“When we first started it was all singles and we were always trying to write singles,” McCartney stated, continuing “’Hold Me Tight’ was a failed attempt at a single which then became an acceptable album filler.” On another occasion, Paul referred to it as another ‘work’ song, which indicated his not thinking much about it in retrospect. Lennon concurred, one time saying that he “was never really interested in it either way.”
Regardless of their dismissal of the song in later interviews, they obviously put a lot of work into it during the writing process. Paul described the song as "a bit Shirelles," indicating that it was influenced by the work of one of their favorite female groups of the time, The Shirelles. The Beatles had a particular fondness for the ‘girl groups’ of the early sixties, The Shirelles being the first all-girl group to make the number one spot on the American Billboard charts. Among The Shirelles songs that The Beatles performed in the early sixties, both “Baby It’s You” and “Boys” were recorded for their first British album. “P.S. I Love You” was said to be inspired primarily by The Shirelles huge hit “Soldier Boy.”
Another seemingly obvious inspiration for “Hold Me Tight” is the Carl Perkins classic “Sure To Fall,” which The Beatles performed regularly, even including it in their BBC radio shows. This song contains the line “so hold me tight, let tonight be the night, darling, don’t ever let me go.” Since Perkins had such an unmistakable impact on The Beatles as a whole, it is not out of line to suggest this song’s lyrics being an inspiration for “Hold Me Tight.”
The Beatles at EMI studio 2, 1963
As stated earlier, “Hold Me Tight” was one of five original Lennon/McCartney compositions recorded during their marathon recording session on February 11th, 1963 to complete their first British album “Please Please Me.” Since it was their determination to achieve success by recording their own compositions, like their musical heroes Buddy Holly, Chuck Berry and Carl Perkins, they set off to record as many of their original songs as possible. Six other songs were started and completed during this full day at EMI studio two, making a total of eleven songs in one day.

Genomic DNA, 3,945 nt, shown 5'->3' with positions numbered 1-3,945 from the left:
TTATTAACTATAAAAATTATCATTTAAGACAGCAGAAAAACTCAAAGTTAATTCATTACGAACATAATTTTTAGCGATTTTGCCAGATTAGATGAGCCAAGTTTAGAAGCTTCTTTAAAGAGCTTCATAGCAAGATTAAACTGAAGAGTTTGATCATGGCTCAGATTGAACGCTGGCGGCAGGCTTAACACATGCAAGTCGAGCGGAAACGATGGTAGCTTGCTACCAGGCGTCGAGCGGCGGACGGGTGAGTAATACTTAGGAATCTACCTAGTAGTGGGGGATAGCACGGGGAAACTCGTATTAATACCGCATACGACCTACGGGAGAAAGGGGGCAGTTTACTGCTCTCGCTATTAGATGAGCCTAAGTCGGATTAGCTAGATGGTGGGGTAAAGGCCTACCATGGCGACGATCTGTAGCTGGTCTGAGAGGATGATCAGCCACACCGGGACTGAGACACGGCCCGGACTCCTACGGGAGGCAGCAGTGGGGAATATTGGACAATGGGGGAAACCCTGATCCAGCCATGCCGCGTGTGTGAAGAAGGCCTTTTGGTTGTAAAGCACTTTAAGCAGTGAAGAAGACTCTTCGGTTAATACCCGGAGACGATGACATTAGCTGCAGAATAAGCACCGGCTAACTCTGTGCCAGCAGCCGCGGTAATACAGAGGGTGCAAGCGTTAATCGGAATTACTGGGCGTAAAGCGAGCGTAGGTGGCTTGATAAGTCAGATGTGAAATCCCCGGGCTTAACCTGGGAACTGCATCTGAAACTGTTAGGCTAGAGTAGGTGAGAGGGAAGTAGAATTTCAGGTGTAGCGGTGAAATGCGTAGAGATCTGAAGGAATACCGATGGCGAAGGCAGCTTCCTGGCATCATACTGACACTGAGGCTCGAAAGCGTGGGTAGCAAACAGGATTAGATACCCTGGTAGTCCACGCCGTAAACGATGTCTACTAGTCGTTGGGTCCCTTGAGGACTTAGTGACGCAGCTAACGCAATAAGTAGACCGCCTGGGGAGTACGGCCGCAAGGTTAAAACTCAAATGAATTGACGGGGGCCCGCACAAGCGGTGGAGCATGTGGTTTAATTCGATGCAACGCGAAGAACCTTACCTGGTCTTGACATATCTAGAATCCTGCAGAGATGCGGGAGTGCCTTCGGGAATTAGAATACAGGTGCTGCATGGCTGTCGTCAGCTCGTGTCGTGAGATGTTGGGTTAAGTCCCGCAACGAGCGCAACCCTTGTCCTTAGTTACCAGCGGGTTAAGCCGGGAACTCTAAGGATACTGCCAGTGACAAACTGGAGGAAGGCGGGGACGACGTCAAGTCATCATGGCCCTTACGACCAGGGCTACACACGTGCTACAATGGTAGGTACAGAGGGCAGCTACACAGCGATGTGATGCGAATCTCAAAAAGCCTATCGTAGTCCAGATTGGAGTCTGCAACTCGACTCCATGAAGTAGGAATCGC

The evening session on this day, which ran from 7:30 to 10:45 pm, started off with this song. Since 13 takes of the song were performed, it can be estimated that a full hour was devoted to it, from 7:30 to 8:30 pm. Of those 13 takes, only two were complete versions. Five of the attempts were false starts, one is described as a “breakdown” because of an unexplained “error,” and four takes of an edit piece. The intention was to edit take nine (one of the complete live versions) with take 13 (the best attempt at the edit piece) in order to accomplish a master version of the song. Other songs recorded on this day received similar treatment, such as the edit of “I Saw Her Standing There.”